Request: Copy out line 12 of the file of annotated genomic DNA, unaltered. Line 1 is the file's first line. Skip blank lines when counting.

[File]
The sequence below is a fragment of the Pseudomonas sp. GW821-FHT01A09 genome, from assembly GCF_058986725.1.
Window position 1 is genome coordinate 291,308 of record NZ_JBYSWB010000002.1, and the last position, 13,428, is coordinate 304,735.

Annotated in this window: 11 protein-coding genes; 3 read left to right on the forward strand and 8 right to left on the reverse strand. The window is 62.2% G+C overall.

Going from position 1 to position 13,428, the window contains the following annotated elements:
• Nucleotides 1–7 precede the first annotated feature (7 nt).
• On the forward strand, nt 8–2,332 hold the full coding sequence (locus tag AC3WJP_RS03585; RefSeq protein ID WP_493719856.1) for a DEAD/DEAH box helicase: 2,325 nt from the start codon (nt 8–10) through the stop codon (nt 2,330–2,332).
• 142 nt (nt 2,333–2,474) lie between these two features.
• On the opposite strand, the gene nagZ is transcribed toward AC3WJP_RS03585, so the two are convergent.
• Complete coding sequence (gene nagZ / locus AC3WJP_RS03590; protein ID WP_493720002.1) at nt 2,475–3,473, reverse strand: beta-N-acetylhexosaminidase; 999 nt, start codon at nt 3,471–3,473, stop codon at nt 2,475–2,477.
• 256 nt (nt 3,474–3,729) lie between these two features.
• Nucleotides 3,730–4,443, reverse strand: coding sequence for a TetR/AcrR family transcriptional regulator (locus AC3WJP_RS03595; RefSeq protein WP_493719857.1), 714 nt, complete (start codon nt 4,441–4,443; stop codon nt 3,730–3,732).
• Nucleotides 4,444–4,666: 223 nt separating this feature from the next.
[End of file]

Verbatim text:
• Nucleotides 4,444–4,666: 223 nt separating this feature from the next.